As part of my glamorous jet-setting lifestyle, I recently stayed for two nights at a Premier Inn near the intersection of the M57 and the M58 on the outskirts of Liverpool. To get to the hotel from the station was only a short walk, but with one enormous obstacle: a six-lane main road. There was not a controlled crossing anywhere to be seen, nor an underpass or footbridge. This despite the fact that the road bisected a densely populated suburban area. In the end, I took my life in my hands and dashed across during in a break in the traffic. Quite what a frail or disabled person or someone with small children was supposed to do, I have no idea.
The great problem with bad town planning – and for the connoisseur of bad planning Britain can provide a lifetime of interest – is that it is inescapable. I can avoid pretentious poetry and badly written novels and dull films. If I don’t like the prevailing trends in painting, I know which galleries not to visit. But the unpleasantness inflicted on town and city dwellers by decades of perverse planning is thrust in our faces every day.
Changing trains in Peterborough a few weeks ago, and with an hour to kill, I thought I would stroll over to the cathedral. That edifice and its precincts are outstandingly beautiful, and the centre of the city has retained much of its medieval charm. But the approach to them from the station is almost defiantly ugly and mundane. First, you leave the station itself, a squat concrete box which replaced a fine if unspectacular Victorian original during the architectural Great Terror of the post-war years. Then make your way past a series of grim office blocks and car parks and under a dual carriageway. You would never know that you were just a few hundred yards from one of the finest buildings in Europe.
I don’t want to pick on Peterborough. My work takes me to towns and cities all over England, and so many have been marred by inexplicably bad decisions taken by urban planners. One of their besetting sins is a preoccupation with making life convenient for motorists, although in fairness many places are now pushing back against the tyranny of the car. Another is what I will generously describe as indifference – others might call it hostility – to harmony and beauty and human scale. The centre of my home borough, Croydon, is now being partially reclaimed for people by an expansion of the tramway and the planting of trees. But it still suffers from having been designed by people with no regard for what it would be like to experience it as a pedestrian. If there is even a moderate wind then the canyon effect of the tall buildings makes it gusty and unpleasant at ground level, while the superb Grade I-listed Gothic Revival Church of St Michael and All Angels has been hemmed in on all sides by featureless and grimy commercial buildings.
So far, so predictable: “Conservative in not liking modernity shocker.” But the landscapes in which we move do matter. Having children has made me much more aware of how completely we have accepted the domination of public space by fast-moving metal boxes which kill 2,000 people per year. There is a busy junction near my home where five roads meet. On only two of those roads are there pedestrian crossings.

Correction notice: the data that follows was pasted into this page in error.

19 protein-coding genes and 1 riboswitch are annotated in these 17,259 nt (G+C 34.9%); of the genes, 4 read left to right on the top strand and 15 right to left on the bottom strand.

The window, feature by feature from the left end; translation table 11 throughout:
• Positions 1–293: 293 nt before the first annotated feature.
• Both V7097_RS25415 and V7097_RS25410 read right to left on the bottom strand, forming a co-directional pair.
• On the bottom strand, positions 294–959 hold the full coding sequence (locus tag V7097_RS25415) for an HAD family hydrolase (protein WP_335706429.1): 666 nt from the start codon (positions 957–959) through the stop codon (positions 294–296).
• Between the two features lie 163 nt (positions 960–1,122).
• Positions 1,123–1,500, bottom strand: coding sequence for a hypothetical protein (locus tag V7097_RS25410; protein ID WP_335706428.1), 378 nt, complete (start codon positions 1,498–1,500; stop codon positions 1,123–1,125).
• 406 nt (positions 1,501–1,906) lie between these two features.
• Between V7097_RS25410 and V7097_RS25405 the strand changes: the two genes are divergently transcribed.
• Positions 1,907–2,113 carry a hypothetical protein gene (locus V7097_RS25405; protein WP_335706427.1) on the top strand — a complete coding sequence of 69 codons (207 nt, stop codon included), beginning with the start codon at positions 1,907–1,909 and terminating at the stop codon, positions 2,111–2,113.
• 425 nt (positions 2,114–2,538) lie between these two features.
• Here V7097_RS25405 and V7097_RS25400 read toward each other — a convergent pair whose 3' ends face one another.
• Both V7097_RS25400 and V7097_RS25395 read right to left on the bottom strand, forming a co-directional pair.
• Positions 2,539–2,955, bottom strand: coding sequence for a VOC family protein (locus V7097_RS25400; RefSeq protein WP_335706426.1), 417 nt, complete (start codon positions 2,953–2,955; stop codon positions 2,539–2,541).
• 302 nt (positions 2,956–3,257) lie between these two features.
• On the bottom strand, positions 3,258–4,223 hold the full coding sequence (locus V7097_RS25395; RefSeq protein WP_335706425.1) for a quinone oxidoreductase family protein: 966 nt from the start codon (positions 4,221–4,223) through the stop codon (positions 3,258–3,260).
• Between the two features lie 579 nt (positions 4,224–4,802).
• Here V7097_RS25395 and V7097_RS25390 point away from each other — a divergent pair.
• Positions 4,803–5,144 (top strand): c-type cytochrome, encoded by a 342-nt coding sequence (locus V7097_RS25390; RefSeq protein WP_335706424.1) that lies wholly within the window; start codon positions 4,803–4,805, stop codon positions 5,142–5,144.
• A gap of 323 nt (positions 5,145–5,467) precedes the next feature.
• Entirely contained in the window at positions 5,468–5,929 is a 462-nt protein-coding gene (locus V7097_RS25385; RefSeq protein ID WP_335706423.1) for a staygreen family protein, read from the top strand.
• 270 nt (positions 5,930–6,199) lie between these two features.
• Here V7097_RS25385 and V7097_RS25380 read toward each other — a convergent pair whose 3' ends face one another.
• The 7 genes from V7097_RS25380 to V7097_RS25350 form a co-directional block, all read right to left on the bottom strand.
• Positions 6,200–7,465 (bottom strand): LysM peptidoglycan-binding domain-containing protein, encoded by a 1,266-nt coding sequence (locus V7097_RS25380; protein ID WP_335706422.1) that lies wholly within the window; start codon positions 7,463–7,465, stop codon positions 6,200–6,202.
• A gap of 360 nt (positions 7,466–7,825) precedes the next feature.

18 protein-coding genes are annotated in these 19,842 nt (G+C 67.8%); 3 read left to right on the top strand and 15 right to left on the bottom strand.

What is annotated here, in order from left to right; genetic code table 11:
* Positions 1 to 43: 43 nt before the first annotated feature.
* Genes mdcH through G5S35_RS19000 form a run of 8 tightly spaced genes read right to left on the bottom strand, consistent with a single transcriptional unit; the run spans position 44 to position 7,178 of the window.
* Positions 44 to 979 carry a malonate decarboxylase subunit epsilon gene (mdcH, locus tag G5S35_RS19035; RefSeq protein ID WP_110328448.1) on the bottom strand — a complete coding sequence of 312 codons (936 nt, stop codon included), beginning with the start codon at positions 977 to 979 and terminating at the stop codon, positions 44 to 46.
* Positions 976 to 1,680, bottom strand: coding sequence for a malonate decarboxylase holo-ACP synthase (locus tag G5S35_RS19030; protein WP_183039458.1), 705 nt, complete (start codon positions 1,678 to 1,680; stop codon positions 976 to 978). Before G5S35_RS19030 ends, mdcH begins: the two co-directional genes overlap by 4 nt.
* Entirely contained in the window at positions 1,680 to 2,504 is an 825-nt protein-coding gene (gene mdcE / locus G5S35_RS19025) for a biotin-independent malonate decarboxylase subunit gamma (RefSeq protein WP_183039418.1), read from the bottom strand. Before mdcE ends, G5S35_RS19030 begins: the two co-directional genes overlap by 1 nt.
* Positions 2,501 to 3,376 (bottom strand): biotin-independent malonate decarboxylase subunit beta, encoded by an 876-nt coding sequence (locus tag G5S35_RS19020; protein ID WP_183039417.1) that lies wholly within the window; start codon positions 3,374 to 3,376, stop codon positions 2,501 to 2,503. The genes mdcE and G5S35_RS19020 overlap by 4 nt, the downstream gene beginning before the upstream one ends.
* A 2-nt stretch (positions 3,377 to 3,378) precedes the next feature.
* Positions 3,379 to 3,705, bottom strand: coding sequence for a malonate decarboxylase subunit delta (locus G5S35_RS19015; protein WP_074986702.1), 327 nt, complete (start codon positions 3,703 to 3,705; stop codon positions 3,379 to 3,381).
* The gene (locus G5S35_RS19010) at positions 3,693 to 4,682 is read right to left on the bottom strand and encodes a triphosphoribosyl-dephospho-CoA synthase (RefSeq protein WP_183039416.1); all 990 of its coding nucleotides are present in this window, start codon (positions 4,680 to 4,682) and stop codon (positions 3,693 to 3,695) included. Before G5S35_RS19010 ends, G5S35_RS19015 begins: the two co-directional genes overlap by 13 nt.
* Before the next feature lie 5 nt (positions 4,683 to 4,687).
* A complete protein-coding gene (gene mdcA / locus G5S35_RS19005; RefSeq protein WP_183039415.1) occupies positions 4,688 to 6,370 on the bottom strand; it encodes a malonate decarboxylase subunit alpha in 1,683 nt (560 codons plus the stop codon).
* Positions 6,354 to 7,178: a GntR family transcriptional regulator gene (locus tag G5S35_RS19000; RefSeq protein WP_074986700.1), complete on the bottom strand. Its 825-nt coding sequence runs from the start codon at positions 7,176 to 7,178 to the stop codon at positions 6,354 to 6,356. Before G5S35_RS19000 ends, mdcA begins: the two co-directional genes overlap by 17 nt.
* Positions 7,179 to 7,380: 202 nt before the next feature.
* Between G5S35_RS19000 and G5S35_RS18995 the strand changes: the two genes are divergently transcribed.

More fundamentally, I have a deeper worry about urban areas where walking and cycling are dangerous and discouraged, and where buildings are ruthlessly functional and dissociated from any meaningful tradition: they undermine our ability to feel at home in the world. This is one of the great human needs, to resist the alienation and discontentment that stem from the Fall and carve out a place for ourselves where we belong and can connect with others.
Clearly this is not simply a question of built environment; but nor can that aspect be ignored. It is not easy to grow in peace and love with our neighbours if we only see them in their cars rather than on the streets. Some of the saddest history I have ever read is the testimony of those who were moved into tower blocks after their terraced housing was demolished in slum clearances. In many cases they were now living in objectively better homes, but equally the radical alteration in their physical surroundings often devastated communities and fractured long-standing social bonds.
Indeed, it is striking when reading about some of the leading lights of modern architecture and planning, such as Le Corbusier, to see how disdainful they were of the feelings of the people who would actually have to live and work within their grand ideological visions.
Let us hope that the signs emerging in Britain of a better urbanism – proper cycle infrastructure, stronger anti-car policies and a greater focus on liveable spaces – are not a false dawn, but a real turning towards cities where we can be truly human.
Niall Gooch tweets @niall_ gooch
This article first appeared in the January 27 2017 issue of the Catholic Herald. To read the magazine in full, from anywhere in the world, go here